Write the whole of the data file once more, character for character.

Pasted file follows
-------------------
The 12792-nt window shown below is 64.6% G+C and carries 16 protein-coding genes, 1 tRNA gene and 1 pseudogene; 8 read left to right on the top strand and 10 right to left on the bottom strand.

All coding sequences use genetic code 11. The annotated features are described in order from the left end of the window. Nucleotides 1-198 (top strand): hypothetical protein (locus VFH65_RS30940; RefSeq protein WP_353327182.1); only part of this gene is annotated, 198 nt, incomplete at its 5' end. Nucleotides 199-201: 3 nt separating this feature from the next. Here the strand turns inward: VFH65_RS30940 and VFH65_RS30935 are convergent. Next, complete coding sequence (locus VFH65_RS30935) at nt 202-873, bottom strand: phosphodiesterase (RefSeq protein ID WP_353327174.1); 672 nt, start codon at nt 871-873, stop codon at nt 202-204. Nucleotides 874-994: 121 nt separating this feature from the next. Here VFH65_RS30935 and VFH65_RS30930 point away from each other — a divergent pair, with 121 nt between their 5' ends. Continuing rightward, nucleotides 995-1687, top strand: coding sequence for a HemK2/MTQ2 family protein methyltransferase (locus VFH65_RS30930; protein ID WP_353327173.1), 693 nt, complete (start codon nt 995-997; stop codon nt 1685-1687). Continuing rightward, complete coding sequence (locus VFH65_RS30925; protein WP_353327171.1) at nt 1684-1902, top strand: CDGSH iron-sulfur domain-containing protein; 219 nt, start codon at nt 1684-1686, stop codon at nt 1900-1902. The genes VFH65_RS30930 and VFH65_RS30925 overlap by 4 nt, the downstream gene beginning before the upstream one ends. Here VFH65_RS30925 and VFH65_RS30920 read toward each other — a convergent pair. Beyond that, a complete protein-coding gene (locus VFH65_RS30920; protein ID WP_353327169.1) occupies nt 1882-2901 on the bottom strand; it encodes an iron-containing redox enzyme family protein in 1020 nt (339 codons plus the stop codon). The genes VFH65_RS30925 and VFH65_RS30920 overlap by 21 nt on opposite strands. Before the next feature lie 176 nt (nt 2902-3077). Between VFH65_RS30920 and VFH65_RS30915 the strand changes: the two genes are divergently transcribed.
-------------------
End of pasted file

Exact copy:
The 12792-nt window shown below is 64.6% G+C and carries 16 protein-coding genes, 1 tRNA gene and 1 pseudogene; 8 read left to right on the top strand and 10 right to left on the bottom strand.

All coding sequences use genetic code 11. The annotated features are described in order from the left end of the window. Nucleotides 1-198 (top strand): hypothetical protein (locus VFH65_RS30940; RefSeq protein WP_353327182.1); only part of this gene is annotated, 198 nt, incomplete at its 5' end. Nucleotides 199-201: 3 nt separating this feature from the next. Here the strand turns inward: VFH65_RS30940 and VFH65_RS30935 are convergent. Next, complete coding sequence (locus VFH65_RS30935) at nt 202-873, bottom strand: phosphodiesterase (RefSeq protein ID WP_353327174.1); 672 nt, start codon at nt 871-873, stop codon at nt 202-204. Nucleotides 874-994: 121 nt separating this feature from the next. Here VFH65_RS30935 and VFH65_RS30930 point away from each other — a divergent pair, with 121 nt between their 5' ends. Continuing rightward, nucleotides 995-1687, top strand: coding sequence for a HemK2/MTQ2 family protein methyltransferase (locus VFH65_RS30930; protein ID WP_353327173.1), 693 nt, complete (start codon nt 995-997; stop codon nt 1685-1687). Continuing rightward, complete coding sequence (locus VFH65_RS30925; protein WP_353327171.1) at nt 1684-1902, top strand: CDGSH iron-sulfur domain-containing protein; 219 nt, start codon at nt 1684-1686, stop codon at nt 1900-1902. The genes VFH65_RS30930 and VFH65_RS30925 overlap by 4 nt, the downstream gene beginning before the upstream one ends. Here VFH65_RS30925 and VFH65_RS30920 read toward each other — a convergent pair. Beyond that, a complete protein-coding gene (locus VFH65_RS30920; protein ID WP_353327169.1) occupies nt 1882-2901 on the bottom strand; it encodes an iron-containing redox enzyme family protein in 1020 nt (339 codons plus the stop codon). The genes VFH65_RS30925 and VFH65_RS30920 overlap by 21 nt on opposite strands. Before the next feature lie 176 nt (nt 2902-3077). Between VFH65_RS30920 and VFH65_RS30915 the strand changes: the two genes are divergently transcribed.